Some, not all, of the nurses that I send patients to have an unrealistic idea of how comfortable a patient can possibly be after surgery and when they're in pain on arrival. Some look at me as if the patient should be laughing and dancing or something right after surgery because they think that I have a multitude of drugs that I can constantly push to keep them comfortable and it's not that simple.

    That's when I chimed in about transfers and stretcher rides (which Dutchgirl herself acknowledged) because you said that the whole thing could have been prevented if the PACU nurse would have asked the patient if they needed pain meds before transferring to the floor.
    That's where we disagree and the point of my post.

    You are correct that pain control is part of the criteria to be discharged from PACU to the floor. But patients can, and often will, report a tolerable pain level of 1-3 upon leaving PACU, only to tell the floor nurse that it is now at an 8 or 9 after the transfer, mostly due to the moving around in transit which does aggravate post-op pain.

    I was trying to say that you can't have your patient telling you that their pain was a level 1 and then push more drugs in anticipation of the transfer, even if I waited a safe amount of time as you'd suggested. Even that type of move isn't safe.

    My point is not to argue whether or not the PACU nurse asked the patient about pain level/meds, my point is that even if she did ask the patient and medicated him/her to your satisfaction, it still would not necessarily have "prevented the whole thing."

    The best pain control methods, short of consious sedation or deeper, are not going to completely prevent the discomfort and pain involved in a transfer. We both agree on that, right?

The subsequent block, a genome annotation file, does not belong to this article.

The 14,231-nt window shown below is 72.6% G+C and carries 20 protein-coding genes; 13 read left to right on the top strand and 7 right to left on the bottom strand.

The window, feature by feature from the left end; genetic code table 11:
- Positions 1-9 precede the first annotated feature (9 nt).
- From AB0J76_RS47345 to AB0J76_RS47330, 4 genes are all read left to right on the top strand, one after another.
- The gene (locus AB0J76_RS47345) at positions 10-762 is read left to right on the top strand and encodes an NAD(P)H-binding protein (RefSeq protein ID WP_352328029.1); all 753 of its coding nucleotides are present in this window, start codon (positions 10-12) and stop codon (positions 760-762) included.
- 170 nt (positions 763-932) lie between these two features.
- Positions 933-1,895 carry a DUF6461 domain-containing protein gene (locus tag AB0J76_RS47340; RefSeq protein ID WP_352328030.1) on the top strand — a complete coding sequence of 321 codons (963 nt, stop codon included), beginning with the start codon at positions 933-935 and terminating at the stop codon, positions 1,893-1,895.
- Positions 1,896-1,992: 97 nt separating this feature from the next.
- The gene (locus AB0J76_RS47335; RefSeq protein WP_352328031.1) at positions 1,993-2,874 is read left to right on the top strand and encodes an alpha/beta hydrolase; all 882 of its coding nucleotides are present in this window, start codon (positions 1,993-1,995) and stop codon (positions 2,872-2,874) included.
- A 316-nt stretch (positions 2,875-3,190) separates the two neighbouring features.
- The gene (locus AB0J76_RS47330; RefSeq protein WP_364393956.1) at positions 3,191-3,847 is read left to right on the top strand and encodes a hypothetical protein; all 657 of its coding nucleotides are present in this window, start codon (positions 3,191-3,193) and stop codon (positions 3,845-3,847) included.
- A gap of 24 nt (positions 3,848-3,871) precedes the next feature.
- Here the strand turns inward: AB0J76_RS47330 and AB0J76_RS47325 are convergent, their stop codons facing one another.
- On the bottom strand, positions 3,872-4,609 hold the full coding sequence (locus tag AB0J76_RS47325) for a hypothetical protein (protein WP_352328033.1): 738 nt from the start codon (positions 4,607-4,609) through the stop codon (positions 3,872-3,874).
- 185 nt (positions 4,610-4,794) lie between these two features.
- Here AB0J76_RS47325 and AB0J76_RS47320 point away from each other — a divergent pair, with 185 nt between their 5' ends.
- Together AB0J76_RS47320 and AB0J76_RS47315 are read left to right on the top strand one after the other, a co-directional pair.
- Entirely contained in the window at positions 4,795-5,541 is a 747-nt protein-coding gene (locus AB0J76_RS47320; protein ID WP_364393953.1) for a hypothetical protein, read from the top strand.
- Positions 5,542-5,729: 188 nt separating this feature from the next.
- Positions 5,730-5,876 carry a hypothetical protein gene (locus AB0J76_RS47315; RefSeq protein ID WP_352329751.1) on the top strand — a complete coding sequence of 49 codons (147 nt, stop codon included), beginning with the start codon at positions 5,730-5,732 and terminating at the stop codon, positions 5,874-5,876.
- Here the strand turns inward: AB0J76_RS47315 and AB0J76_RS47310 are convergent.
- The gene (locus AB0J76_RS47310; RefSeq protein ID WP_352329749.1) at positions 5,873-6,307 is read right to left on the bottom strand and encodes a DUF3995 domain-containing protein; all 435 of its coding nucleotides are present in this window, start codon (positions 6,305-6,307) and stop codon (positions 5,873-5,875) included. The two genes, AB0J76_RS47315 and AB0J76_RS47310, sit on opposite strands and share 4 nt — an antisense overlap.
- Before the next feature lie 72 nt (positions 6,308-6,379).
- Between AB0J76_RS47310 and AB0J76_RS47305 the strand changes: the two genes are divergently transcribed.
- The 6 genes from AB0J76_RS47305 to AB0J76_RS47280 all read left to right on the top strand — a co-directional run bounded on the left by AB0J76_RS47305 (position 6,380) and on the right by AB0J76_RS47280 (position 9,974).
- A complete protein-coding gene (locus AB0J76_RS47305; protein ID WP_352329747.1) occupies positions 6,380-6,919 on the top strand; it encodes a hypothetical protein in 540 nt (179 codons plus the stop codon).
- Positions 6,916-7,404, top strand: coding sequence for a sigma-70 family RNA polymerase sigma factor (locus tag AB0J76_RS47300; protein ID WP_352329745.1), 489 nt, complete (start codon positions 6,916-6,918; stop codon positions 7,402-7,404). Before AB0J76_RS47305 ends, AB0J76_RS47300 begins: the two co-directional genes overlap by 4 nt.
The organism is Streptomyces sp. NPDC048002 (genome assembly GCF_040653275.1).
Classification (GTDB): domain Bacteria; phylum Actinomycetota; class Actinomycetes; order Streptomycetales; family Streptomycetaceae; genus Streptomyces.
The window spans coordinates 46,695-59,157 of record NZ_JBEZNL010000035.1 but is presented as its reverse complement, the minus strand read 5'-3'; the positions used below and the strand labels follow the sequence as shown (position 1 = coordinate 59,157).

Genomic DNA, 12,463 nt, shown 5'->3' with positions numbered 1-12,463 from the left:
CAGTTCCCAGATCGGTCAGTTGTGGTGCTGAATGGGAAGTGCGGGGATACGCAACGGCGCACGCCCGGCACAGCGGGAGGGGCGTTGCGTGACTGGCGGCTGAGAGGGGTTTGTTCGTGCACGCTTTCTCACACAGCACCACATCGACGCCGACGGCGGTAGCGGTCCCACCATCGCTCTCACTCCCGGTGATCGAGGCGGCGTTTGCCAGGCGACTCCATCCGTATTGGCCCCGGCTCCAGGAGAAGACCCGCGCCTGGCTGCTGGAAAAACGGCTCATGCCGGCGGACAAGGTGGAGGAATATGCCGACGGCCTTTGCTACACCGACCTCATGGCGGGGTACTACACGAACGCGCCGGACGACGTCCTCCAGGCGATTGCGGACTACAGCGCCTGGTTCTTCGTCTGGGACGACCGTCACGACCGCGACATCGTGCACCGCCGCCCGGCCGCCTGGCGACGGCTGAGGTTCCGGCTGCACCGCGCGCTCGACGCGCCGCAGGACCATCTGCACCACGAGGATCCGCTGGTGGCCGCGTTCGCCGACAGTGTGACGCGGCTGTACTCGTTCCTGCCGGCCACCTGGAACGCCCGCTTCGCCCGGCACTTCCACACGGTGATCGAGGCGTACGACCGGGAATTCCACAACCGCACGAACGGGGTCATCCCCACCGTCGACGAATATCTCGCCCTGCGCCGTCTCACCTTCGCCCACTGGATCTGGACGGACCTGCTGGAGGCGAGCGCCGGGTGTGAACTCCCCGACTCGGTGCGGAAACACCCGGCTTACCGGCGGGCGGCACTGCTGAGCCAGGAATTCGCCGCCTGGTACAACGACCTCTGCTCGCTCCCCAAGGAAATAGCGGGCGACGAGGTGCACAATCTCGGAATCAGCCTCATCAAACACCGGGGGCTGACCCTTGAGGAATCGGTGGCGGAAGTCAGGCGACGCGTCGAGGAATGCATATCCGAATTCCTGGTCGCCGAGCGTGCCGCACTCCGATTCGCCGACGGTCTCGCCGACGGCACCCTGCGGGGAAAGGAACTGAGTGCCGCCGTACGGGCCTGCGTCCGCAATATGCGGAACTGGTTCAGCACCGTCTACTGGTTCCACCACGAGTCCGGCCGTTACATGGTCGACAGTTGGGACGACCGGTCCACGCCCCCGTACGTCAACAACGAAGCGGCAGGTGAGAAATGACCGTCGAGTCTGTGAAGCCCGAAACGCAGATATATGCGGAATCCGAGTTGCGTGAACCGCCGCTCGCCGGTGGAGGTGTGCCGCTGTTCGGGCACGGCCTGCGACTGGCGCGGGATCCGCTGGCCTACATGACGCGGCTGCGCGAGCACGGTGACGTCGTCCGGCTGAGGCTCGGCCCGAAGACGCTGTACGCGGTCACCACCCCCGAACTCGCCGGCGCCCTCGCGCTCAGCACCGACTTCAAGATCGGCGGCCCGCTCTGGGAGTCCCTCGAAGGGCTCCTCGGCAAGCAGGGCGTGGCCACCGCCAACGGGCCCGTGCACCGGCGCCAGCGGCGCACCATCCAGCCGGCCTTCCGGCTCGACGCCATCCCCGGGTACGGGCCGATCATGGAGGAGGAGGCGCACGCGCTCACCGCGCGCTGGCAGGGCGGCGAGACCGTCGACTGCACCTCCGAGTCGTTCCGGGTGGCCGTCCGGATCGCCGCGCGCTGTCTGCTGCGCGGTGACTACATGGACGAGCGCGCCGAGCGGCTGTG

Where we differ is in how much pain can be reasonably expected and/or controlled.
    A patient rating pain at 1-2 upon leaving PACU, yes, can still be "writhing in pain" after a few bumps in the road and movement of transfer upon arrival to the floor.

    Based on the limited info in this situation, it sounded like the patient did not arrive to the floor with a PCA. It is policy in our PACU that all patients that have PCA orders will have them set up and running by us before arrival to the floor. It works well.

    I understand your frustration. Every Med/Surg floor I ever worked, the PACU never even glanced at the floor orders. They didn't think that floor orders were their concern. I often received patients that got a ton of morphine and fentanyl in PACU and they'd send them to me with nothing but tylenol ordered for post-op pain! Thanks guys! Now I have a screaming and crying patient and the doctor still hasn't returned my page!
    Our PACU also requires that we look over floor orders and if the MD forgot to order pain meds for the floor, we must call and get something ordered before sending them up, whether they are currently in pain or not.
    Last edit by RN34TX on Dec 4, '05
  2. by   DusktilDawn
    Some, not all, of the nurses that I send patients to have an unrealistic idea of how comfortable a patient can possibly be after surgery and when they're in pain on arrival. Some look at me as if the patient should be laughing and dancing or something right after surgery because they think that I have a multitude of drugs that I can constantly push to keep them comfortable and it's not that simple.